We’re on the run this week — skulking in shadows and eating chips while talking about the Master’s backstory and the deplorable state of British politics. Which is a normal Sunday for us, even when we’re not talking about The Sound of Drums.
Broken News was a six-episode comedy series shown on BBC Two in 2005, which recreated the experience of channel surfing across a range of 24-hour news channels while some weird and incomprehensible news story is breaking. We love it.
This week, we’re joined by TV’s Adam Richard to talk about Martha, the Master, Heather Locklear, Coronation Street and Russell’s original plans for the end of the season. And we also talk about a little Doctor Who episode that we like to call Utopia.
Notes and links
Scream of the Shalka was a Doctor Who story written by Paul Cornell and released by the BBC as a Flash animation in 2003. It starred Richard E Grant as the Doctor and Derek Jacobi as a weird robot version of the Master, who was kept captive in the Doctor’s TARDIS. It was released on DVD in 2013. (Amazon US) (Amazon UK) (Amazon AU).
Unlike so many Doctor Who YouTubers, Brendan loves Doctor Who. And what more proof of this do you need than his web series Say Something Nice, in which he goes through all of the lowest-rated Doctor Who episodes and says something nice about them. Bless him.
Another Master, Geoffrey Beevers, joins Tom Baker in a battle of terribly mellifluous voices in Big Finish’s Death Match, whose key scene Brendan recreates expertly during this episode.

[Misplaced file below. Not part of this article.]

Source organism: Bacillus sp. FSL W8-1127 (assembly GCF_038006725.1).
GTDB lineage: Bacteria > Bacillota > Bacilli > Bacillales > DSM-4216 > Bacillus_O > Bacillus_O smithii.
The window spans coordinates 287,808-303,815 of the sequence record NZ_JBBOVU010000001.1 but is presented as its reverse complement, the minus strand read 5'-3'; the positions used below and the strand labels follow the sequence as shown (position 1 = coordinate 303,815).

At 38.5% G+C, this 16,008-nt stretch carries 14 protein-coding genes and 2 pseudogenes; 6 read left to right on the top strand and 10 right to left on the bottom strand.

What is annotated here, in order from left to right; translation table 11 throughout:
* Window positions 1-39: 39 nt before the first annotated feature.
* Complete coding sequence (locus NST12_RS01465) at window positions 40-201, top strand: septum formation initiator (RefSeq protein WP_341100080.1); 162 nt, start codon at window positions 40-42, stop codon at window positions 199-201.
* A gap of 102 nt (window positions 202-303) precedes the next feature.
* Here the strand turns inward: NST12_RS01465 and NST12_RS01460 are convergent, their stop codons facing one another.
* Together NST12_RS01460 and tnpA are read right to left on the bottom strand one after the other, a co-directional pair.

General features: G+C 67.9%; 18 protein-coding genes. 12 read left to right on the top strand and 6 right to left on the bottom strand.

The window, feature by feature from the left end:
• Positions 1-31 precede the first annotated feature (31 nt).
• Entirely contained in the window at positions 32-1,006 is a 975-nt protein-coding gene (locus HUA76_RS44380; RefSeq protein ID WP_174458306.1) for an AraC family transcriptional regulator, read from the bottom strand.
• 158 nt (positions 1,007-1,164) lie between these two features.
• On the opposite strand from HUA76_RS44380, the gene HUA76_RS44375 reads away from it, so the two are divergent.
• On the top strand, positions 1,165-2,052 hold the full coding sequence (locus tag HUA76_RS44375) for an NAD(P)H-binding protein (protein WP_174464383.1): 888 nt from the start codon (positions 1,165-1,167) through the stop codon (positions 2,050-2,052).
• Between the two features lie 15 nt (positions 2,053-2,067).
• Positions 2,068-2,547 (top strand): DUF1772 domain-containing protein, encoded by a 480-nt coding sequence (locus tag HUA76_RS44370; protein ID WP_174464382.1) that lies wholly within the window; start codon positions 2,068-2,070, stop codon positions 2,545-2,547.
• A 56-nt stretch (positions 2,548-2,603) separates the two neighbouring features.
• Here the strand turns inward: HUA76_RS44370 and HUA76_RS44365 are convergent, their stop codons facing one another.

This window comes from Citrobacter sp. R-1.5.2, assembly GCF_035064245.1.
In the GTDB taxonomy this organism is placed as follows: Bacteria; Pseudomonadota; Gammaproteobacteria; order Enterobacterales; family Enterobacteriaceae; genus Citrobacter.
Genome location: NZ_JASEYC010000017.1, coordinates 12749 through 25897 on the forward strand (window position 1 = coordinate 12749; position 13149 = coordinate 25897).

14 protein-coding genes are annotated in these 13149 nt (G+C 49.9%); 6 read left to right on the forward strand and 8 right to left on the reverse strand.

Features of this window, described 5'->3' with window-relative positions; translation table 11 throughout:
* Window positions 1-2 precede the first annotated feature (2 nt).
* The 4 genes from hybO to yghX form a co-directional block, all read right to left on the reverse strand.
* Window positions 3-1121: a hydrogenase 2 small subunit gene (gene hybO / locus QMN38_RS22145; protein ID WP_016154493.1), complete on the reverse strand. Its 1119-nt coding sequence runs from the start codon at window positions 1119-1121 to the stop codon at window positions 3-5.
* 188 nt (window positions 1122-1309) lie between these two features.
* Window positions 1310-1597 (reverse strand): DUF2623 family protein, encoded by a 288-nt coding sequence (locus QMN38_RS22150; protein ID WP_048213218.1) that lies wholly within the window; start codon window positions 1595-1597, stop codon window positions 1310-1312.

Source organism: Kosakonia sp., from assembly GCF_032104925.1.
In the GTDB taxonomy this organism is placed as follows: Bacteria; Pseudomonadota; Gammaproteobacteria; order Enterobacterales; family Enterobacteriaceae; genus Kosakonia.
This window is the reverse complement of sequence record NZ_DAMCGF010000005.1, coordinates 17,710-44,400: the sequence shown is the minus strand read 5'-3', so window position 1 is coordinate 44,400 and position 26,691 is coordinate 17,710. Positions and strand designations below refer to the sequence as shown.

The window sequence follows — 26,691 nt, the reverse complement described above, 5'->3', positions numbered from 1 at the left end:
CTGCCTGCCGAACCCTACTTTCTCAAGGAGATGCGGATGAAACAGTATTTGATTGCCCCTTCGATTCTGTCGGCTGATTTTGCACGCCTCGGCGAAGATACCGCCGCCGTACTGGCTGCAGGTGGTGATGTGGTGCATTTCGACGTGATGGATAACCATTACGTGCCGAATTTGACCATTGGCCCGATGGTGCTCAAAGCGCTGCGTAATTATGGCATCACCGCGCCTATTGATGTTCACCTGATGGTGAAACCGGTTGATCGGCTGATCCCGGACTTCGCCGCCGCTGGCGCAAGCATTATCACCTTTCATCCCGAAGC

And our final Master for the week is Alex Macqueen, who eventually reveals himself opposite Sylvester McCoy in the Big Finish story Dominion.
This week, we’re joined by Lizbeth Myles from Verity! podcast to discuss a terrifying romantic comedy about the brevity of human life. It’s called Blink. People seem to like it.
Notes and links
Nathan’s allusion to a Phrygian king at the start of the episode comes from a half-remembered story in Herodotus Book 2, in which the Egyptian king Psammetichus kept two children in isolation, believing that they would grow up speaking the oldest human language.
This episode’s conceit and the name Sally Sparrow were first used by Stephen Moffat in a story in the Doctor Who Annual 2006 called What I Did in My Christmas Holidays by Sally Sparrow. You can read it here.
Simon, Todd and Nathan are still trapped in 1913, which is better, at least, than being trapped in chains, a collapsing galaxy, every mirror, or a scarecrow. With World War I on the horizon, all three of them await the answer to a single question: Will John Smith have the courage to leave the stage, so that the Doctor can confront The Family of Blood?
Notes and links